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Giant iceberg from Antarctica threatens shipping worldwide

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British experts are monitoring a huge iceberg that has come off from the Pine Island glacier in Antarctica. It measures roughly 700 square kilometres, about the size of Singapore, US space agency NASA reports.

Professor Grant Bigg, a leading authority on icebergs from Sheffield University, has been studying the berg since it was located by a German satellite last July.




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Major iceberg cracks off Pine Island Glacier, Antarctic

November 18, 2013


This article says a new iceberg,  B-31,  broke off the front of Pine Island Glacier between the 9-11th of November 2013. 


"Between November 9 – 11, 2013, a large iceberg separated from the calving front of Pine Island Glacier in Antarctic. New satellite images now show that Iceberg B-31, estimated to be 35 by 20 km, is moving away from the coast.

Scientists first detected a rift in the glacier in October 2011. By July 2013, infrared and radar images showed that the crack had cut completely across the ice shelf to the southwestern edge. New images now show that Iceberg B-31 is finally moving away from the coast, with open water between the iceberg and the edge of Pine Island Glacier."






A team of scientists from Sheffield and Southampton universities will track the 700 square-kilometer chunk of ice and try to predict its path using satellite data.


This is the same iceberg, They spotted the crack in Oct of 2011 and it took two years, until November of 2013 for the iceberg to actually break off and start to move away. Here I had the impression it had broken off already, as they talked about it possibly blocking shipping lanes, like it had already moved out into the water.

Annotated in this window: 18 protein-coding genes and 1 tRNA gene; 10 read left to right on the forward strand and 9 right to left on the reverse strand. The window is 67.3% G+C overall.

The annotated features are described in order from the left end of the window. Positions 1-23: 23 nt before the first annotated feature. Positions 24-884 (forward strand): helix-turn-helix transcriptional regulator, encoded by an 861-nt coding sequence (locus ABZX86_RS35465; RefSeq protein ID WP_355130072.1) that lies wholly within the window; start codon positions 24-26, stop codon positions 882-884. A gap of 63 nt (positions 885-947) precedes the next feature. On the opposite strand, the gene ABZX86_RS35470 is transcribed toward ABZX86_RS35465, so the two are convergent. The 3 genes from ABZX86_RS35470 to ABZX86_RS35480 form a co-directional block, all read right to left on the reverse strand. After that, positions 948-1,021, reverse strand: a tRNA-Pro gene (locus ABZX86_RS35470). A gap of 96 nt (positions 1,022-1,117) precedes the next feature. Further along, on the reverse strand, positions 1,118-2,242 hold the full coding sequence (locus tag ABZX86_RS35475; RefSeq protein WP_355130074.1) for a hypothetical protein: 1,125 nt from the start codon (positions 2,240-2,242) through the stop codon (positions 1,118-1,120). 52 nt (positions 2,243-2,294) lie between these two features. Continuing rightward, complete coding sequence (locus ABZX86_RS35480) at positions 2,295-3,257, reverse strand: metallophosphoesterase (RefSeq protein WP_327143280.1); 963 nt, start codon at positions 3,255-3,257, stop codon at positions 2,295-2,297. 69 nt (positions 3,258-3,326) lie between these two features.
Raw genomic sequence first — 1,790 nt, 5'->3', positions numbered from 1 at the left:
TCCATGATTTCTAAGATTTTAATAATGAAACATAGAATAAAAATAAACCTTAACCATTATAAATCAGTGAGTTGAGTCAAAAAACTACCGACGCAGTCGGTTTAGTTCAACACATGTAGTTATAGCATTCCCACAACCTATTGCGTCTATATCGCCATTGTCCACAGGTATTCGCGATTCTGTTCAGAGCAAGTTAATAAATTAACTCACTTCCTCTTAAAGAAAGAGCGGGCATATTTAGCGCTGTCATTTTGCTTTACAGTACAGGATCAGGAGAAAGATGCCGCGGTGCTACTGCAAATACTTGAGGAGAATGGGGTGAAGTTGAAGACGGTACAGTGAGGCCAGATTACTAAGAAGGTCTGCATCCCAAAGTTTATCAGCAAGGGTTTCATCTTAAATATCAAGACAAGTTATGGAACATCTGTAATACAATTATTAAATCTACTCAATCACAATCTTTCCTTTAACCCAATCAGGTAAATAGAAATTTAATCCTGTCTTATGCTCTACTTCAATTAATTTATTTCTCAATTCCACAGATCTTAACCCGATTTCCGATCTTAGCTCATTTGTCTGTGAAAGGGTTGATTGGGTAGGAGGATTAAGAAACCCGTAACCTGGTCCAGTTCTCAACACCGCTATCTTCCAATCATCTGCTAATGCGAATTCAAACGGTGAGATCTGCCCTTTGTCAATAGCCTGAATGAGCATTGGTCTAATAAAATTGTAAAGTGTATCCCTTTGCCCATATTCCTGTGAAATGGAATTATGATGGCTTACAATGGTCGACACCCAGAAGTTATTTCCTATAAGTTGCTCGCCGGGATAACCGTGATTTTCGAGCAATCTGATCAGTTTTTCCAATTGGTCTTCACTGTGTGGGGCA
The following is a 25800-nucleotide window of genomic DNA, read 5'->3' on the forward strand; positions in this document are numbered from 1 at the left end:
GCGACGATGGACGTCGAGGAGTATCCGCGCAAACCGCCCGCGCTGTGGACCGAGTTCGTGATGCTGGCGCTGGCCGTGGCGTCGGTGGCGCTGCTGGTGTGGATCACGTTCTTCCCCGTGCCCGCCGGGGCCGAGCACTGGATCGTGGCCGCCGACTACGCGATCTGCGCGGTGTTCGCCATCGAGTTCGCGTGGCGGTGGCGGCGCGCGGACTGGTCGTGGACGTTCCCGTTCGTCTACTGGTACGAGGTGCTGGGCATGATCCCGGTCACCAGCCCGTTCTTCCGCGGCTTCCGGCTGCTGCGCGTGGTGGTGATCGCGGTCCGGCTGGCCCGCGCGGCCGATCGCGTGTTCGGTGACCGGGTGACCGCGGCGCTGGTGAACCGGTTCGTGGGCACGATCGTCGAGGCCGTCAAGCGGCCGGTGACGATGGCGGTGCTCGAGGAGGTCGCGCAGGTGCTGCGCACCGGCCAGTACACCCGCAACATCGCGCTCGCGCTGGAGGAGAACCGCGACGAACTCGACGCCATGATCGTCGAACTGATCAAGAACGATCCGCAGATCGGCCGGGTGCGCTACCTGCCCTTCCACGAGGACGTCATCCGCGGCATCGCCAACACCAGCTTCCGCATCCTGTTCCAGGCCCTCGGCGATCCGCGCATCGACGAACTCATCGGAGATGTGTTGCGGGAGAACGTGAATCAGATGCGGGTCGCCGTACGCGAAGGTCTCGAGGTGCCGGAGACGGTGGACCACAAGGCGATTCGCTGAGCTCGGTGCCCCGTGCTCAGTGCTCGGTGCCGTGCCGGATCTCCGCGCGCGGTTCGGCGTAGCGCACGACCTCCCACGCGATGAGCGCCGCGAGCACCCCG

But now I am going to add this little bit of info.


Volcano discovery hints at fire below ice in Antarctica

November 17, 2013

By Geoffrey Mohan


"A volcano may be stirring more than a half-mile beneath a major ice sheet in Antarctica, raising the possibility of faster base melting that could ultimately affect climate.

Seismologists working in a mountainous area of Marie Byrd Land in western Antarctica detected a swarm of low-magnitude earthquakes in 2010 and 2011 similar to those that can precede volcanic eruptions, according to a study published online Sunday in Nature Geoscience.

The area of activity lies close to the youngest in a chain of volcanoes that formed over several million years, and the characteristics and depth of the seismic events are consistent with those found in volcanic areas of Alaska’s Aleutian Islands, the Pacific Northest, Hawaii and Mt. Pinatubo in the Philippines, the study concludes.

The tight focus of the 1,370 tremors and their deep, long-period waves helped researchers rule out ice quakes, glacial motion or tectonic activity as causes. So, too, did their apparent depth: At 15-25 miles beneath the sub-glacial surface, they are close to the local boundary between Earth’s crust and mantle."





picture below is Pine Island Glacier in Marie Byrd Land, Antarctica   snipped from google earth.


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Scotia Sea earthquake swarm on the move


November 19, 2013SOUTH AMERICA - Scotia Sea earthquakes on the move. On the heels of a 5.0 magnitude quake along the Scotia tectonic plates, a 7.8 M quake shook things up further, however, no damage has been reported.


The U.S. Geological Survey (USGS) reports all earthquake activity with a bare bones description of the activity. Reports of damage caused by quakes are typically covered by other new agencies and geologic societies. The Scotia Sea is the area of water, typically cold and stormy, between the lands of South America, and the islands that make up Tierra de Fuego, near Argentina. The Drake Passage borders it. 


Some other lands affected are South Georgia and the South Sandwich Islands (SGSSI), which are British Territory. The damage could have been worse for those land masses above the South Scotia Ridge, but for now there are no significant reports of major geological disturbances. The most recent Scotia Sea earthquake was reported by the USGS to have occurred as the result of either left-lateral strike slip faulting on an east-west oriented plane, or right-lateral faulting on a north-south plane. 










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